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Northern lights won’t fade in Northern Norway

No need to worry: There won’t be less northern light in Northern Norway in the years to come, according to solar experts.

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Facebook and Instagram have been glowing in green light, and tourists flock to Northern Norway to experience the magical northern lights.

Yet, there are some who claim that we won’t see much of the glimmering phenomenon in the years to come.

Because the sun is moving towards a more quiet phase, the lights will fade and appear less frequently, an article in Travel+Leisure states.

However, according to several Norwegian solar experts, this is not the case for Northern Norway.

“It is true that the sun activity has reached it’s peak and is in a declining phase. This means that we probably will have fewer observations of northern light in Southern Norway”, says Pål Brekke, solar researcher at The Norwegian Space Center.

“But as for Northern Norway, you won’t notice any difference”.

Chances are in other words high for getting moments like this, caught on camera in Vesterålen yesterday.

The sun has an 11-year solar cycle. In 2013, the activity reached its maximum and is currently at its tail-end. This means it will keep declining during the next three to four years, before it starts to incline again.

The solar activity effects the northern lights: An active sun infuses solar storms and other processes, which in turn creates intense northern lights, even on lower latitudes.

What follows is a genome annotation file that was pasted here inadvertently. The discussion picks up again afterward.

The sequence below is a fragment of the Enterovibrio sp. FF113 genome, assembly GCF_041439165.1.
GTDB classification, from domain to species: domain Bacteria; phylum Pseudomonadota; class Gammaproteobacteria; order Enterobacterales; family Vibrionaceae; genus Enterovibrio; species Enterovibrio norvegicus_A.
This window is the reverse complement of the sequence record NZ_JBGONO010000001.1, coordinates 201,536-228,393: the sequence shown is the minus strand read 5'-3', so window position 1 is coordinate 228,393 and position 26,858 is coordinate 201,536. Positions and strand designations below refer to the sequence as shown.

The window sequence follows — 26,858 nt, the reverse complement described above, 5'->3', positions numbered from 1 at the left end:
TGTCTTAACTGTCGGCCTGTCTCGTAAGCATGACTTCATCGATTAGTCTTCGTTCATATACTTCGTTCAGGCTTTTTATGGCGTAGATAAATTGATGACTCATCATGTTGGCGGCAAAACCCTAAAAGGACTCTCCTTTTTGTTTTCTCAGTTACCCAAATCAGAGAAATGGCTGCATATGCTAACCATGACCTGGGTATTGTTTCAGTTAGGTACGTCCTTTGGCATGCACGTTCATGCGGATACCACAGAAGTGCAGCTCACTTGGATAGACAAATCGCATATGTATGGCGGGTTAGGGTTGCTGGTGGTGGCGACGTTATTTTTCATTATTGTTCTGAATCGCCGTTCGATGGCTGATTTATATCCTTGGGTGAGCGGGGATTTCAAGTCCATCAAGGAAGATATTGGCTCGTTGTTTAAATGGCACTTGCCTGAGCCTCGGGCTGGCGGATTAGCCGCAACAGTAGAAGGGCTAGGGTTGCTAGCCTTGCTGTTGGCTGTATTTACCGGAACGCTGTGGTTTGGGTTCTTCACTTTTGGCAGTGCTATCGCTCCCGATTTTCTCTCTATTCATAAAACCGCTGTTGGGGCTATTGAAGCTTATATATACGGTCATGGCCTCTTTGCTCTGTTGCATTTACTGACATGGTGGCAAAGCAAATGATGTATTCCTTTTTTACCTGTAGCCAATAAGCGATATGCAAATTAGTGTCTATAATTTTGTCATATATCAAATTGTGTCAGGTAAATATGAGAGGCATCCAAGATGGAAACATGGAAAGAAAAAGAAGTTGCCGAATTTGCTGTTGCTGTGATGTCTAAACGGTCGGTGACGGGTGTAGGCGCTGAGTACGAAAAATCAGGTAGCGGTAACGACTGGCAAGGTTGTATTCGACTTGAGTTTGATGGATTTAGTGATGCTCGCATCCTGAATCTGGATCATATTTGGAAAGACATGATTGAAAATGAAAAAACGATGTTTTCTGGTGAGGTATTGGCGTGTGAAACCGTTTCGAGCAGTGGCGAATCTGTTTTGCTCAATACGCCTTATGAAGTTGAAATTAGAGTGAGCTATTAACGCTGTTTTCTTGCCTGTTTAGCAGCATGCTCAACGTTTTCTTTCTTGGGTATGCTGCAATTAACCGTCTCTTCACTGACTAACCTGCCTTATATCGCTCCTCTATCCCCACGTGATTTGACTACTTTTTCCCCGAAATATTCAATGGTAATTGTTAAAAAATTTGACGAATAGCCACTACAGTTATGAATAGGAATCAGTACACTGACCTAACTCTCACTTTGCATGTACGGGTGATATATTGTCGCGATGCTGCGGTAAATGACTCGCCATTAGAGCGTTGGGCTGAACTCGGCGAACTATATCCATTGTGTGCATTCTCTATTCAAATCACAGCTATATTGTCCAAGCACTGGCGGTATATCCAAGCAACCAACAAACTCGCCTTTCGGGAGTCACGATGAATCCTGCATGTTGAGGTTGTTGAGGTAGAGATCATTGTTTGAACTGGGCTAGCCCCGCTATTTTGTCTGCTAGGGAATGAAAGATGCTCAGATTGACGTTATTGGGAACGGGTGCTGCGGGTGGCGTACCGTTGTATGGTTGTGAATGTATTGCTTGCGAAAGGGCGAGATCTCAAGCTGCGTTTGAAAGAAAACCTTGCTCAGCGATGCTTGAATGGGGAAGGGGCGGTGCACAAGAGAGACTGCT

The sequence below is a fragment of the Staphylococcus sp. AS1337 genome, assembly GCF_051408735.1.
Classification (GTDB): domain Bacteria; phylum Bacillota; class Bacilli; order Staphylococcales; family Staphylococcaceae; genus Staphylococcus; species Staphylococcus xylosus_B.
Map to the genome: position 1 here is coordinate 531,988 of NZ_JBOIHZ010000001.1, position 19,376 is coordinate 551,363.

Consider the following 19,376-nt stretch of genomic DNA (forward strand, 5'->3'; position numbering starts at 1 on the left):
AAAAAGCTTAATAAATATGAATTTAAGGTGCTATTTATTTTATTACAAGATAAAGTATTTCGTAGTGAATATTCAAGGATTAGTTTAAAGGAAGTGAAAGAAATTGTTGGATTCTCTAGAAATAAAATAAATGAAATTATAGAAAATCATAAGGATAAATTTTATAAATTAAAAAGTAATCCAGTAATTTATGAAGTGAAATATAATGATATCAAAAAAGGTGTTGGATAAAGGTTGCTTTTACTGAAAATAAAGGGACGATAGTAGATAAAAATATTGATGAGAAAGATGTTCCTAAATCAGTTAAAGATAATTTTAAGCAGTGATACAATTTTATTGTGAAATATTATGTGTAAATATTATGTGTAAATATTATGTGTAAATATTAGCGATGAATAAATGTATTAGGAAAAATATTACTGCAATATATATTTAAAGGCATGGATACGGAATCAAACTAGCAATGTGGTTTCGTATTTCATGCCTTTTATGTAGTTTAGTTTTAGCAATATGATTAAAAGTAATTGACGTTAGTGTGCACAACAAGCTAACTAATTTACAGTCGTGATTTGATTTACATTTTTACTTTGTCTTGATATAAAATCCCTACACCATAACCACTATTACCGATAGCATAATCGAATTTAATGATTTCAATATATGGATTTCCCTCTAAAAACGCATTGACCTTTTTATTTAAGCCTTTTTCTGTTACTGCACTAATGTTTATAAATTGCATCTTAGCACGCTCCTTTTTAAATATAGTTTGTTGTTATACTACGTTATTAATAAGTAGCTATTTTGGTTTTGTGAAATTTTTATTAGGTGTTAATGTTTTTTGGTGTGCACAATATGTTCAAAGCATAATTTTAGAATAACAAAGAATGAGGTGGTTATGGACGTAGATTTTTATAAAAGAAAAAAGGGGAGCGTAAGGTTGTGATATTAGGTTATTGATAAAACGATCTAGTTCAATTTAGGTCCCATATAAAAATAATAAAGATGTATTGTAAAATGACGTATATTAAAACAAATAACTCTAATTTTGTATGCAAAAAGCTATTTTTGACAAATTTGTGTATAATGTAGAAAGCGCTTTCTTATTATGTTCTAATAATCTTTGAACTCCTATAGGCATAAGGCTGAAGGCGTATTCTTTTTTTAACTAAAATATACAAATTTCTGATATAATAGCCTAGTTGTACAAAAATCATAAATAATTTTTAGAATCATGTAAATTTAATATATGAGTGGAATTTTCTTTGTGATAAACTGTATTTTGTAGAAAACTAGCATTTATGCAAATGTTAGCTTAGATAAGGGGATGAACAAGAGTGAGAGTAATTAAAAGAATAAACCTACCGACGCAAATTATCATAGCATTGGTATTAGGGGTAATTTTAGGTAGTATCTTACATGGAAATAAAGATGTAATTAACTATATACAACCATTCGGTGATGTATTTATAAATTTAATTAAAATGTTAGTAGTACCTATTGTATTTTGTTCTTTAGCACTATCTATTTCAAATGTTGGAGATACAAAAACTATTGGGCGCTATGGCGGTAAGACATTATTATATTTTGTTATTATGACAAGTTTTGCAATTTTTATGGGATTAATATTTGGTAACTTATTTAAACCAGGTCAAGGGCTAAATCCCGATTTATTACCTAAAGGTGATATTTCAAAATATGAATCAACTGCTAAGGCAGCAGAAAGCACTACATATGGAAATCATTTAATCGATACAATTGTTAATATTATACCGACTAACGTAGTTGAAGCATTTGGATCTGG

“But in Northern Norway, the northern lights will always be present regardless of the solar activity. This is due to the auroral oval, known as the Northern Lights’ belt, which stretches along the coast of Northern Norway”, Brekke says.

This is further confirmed by the retired northern lights researcher Truls Lynne Hansen at the Northern Lights Observatory in Tromsø.

“Scientists in Northern Finland, close to the Norwegian border, have measured the actual eruptions over a long period of time and through many 11-year cycles. They have found no correlation between these cycles and what you actually see up here in the Northern Lights oval”, Lynne Hansen says to nordnorge.com, the official tourist website for Northern Norway.

Even though there might be fewer nights with northern lights for southern parts of Norway in the years to come, this season is filled with magic in the sky:

“We have already observed northern lights several times in southern parts of Norway this fall. Much of it is due to large coronal holes, which shoots out great throws in the solar winds, which in turn generates intense northern lights”, Brekke explains.

In October, the lights really graced the southern sky, which resulted in photos like this, taken in Bergen.

In addition to Northern Norway, places along the Northern Lights’ belt such as Iceland and parts of Canada and Alaska, will probably see just as much of the northern light as before.

“There’s no need to worry about the solar activity. Northern Norway will still be one of the best, if not the best, place in the world to experience the northern nights”, says Asgeir Brekke, who has researched the northern lights for 25 years.

“So you can guarantee tourists amazing northern lights when they visit the north?”

“One can never quite predict the sun. And that’s what makes the northern lights so exciting: it must be chased.”

Install the NorwayLights app for Android and iPhone – a forecast that helps you find the best time and place to see the northern lights.

iPhone: Download Norway Lights for iOS
​Android: Download Norway Lights for Android
Windows: Download Norway Lights for Windows

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